Nominations for the federal election will close next Tuesday, April 23. This is the first full federal election since a massive number of federal MPs lost their seats in 2017 and 2018 due to ineligibility, mostly due to citizenship. We’d expect about 1000 people to run for the House of Representatives (my list already has over 700), and approximately 500-600 candidates will run for the Senate. All of these people will need to jump through these hoops to prove they are eligible, and may well end up not really knowing if they are.
Last Friday the Liberal Party announced that three of their Victorian candidates will be replaced because of potential incompatibility with section 44 of the constitution, making them potentially ineligible.
All three were contesting unwinnable seats in Melbourne, and thus had no chance of actually getting elected, but in the current political environment it seems like the party judged they couldn’t risk the possibility that these candidates’ potential ineligibility would become a media story.
This latest chapter in the section 44 saga clearly demonstrates that this clause will continue to be a problem, it can’t be resolved simply by ‘doing the paperwork’, and that the only solution is to amend the constitution.
It’s worth looking at the reasons why these three people have been forced out.
Helen Jackson, who was running for Cooper, was disendorsed because she is an employee of Australia Post, which they were concerned would be considered an office of profit under the crown. I’ll leave that issue to the side, although I think there are good reasons to think this clause should also be reined in.
Wills candidate Vaishali Ghosh is not an Indian citizen, but as someone with Indian ancestry he has rights to claim a long-term visa in India. Kate Oski, who was running for Lalor, may be able to claim Polish citizenship through her father.
Note that in neither case does the unfortunate ex-candidate actually possess the citizenship in question, let alone have used and benefited from it.
We don’t know how many other potential candidates in similar situations have been prevented from running because of similar uncertainty. If the Liberal Party isn’t willing to accept these candidates to run for unwinnable seats, how likely would they be to choose someone with these issues to actually run for a winnable seat.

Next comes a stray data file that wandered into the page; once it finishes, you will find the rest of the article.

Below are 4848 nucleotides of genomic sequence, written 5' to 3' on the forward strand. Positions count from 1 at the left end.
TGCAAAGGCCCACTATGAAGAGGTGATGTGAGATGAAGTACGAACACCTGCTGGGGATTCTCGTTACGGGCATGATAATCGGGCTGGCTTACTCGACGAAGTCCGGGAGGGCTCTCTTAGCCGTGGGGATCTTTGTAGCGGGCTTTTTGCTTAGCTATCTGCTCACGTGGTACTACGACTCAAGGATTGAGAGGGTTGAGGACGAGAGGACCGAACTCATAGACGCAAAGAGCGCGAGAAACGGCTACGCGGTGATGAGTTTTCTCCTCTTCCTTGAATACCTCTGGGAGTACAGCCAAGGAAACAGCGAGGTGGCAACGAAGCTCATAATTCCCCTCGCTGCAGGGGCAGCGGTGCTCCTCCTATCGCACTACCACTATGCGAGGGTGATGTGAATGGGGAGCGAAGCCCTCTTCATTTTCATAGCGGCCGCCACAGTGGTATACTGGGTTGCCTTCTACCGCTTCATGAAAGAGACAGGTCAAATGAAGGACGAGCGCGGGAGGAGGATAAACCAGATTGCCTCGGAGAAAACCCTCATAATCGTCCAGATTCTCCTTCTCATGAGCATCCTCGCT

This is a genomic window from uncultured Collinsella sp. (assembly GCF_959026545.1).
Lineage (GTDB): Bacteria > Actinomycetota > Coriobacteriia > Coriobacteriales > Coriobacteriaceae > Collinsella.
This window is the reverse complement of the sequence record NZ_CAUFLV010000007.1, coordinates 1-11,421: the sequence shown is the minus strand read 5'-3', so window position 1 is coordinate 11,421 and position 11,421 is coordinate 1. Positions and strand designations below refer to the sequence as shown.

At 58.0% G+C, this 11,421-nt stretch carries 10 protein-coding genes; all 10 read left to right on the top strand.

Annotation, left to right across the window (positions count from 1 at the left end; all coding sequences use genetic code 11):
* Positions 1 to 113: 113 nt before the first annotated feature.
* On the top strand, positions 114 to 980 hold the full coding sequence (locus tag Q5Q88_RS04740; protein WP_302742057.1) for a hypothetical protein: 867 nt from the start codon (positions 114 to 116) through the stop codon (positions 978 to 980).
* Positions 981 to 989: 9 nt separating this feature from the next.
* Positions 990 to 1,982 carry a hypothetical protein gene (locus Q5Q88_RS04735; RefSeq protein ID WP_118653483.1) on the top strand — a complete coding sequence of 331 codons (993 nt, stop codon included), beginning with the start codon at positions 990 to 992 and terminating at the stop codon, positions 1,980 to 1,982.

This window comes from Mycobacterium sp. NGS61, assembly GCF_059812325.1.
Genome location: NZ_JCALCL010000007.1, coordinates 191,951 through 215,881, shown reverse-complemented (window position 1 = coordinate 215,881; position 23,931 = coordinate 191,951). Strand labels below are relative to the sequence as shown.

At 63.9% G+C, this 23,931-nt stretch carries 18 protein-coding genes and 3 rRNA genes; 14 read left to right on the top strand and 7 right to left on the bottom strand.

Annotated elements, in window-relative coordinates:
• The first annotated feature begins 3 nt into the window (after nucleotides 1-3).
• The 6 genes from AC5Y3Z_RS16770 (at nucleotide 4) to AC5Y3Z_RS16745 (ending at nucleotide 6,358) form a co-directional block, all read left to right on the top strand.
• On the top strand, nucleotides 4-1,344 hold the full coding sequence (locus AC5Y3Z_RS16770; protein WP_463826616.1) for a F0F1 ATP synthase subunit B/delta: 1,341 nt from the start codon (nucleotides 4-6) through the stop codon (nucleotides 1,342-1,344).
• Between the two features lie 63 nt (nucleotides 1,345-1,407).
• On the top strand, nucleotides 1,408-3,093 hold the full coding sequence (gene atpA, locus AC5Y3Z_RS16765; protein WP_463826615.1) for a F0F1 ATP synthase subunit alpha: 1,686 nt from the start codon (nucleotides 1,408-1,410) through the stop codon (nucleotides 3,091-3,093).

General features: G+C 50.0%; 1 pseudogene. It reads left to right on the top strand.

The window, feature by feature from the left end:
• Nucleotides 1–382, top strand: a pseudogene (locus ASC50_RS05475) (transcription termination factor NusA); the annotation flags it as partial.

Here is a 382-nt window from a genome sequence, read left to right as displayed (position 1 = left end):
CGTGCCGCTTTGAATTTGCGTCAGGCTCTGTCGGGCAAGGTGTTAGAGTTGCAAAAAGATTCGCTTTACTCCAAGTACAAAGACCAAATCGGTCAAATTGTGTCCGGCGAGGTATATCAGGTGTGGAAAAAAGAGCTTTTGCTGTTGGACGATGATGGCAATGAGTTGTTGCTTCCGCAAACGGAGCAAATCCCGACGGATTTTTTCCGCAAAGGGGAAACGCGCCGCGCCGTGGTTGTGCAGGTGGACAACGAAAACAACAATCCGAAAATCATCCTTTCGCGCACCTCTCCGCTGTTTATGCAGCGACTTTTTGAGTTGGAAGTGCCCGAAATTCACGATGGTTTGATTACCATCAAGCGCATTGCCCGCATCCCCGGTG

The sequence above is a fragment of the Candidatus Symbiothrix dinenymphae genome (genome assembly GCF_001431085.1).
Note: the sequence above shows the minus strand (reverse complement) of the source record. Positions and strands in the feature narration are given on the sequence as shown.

We now have enough precedent to mostly know how British citizenship cases should be dealt with, but for other countries it can be far more confusing, and much easier to just pick someone with a neat and tidy family history.
Meanwhile the AEC’s nomination procedure has become far more arduous then it was previously, with the addition of a ‘qualification checklist’ (pages 7-16 of this Senate nomination form). This checklist was first used for the Super Saturday by-elections last year, but this is the first use of it at a full election.
The whole thing is massively over the top, asking for information about the citizenship and birthplace of your parents and grandparents plus spouses and ex-spouses. The questions for the other subclauses of section 44 are much simpler, but the citizenship questions are so complex because citizenship is such a complex matter, and it’s actually very hard to know who is or is not covered.
Some people may be naive enough to think that we resolved this issue of MPs with dual citizenship with the purge in the last parliament. That is very much not the case. There will continue to be candidates who are forced to withdraw or are damaged by speculation aobut their status, not to mention the number of potential candidates who we never know about because they don’t think they can prove their eligibility. I am sure there will be future cases of MPs who lose their jobs, despite the best efforts to “do the paperwork”.
The only solution is a referendum. We don’t need to completely remove the clause, but it could be clarified to just cover those who have a citizenship from a country they were born in, or a citizenship they have actively used, or we could change the rules so that the eligibility rules apply to someone sitting as an MP, not running as a candidate. Either of these fixes would ensure that people are free to run for election in this country, and will end the blatantly discriminatory nature of the current constitutional clause.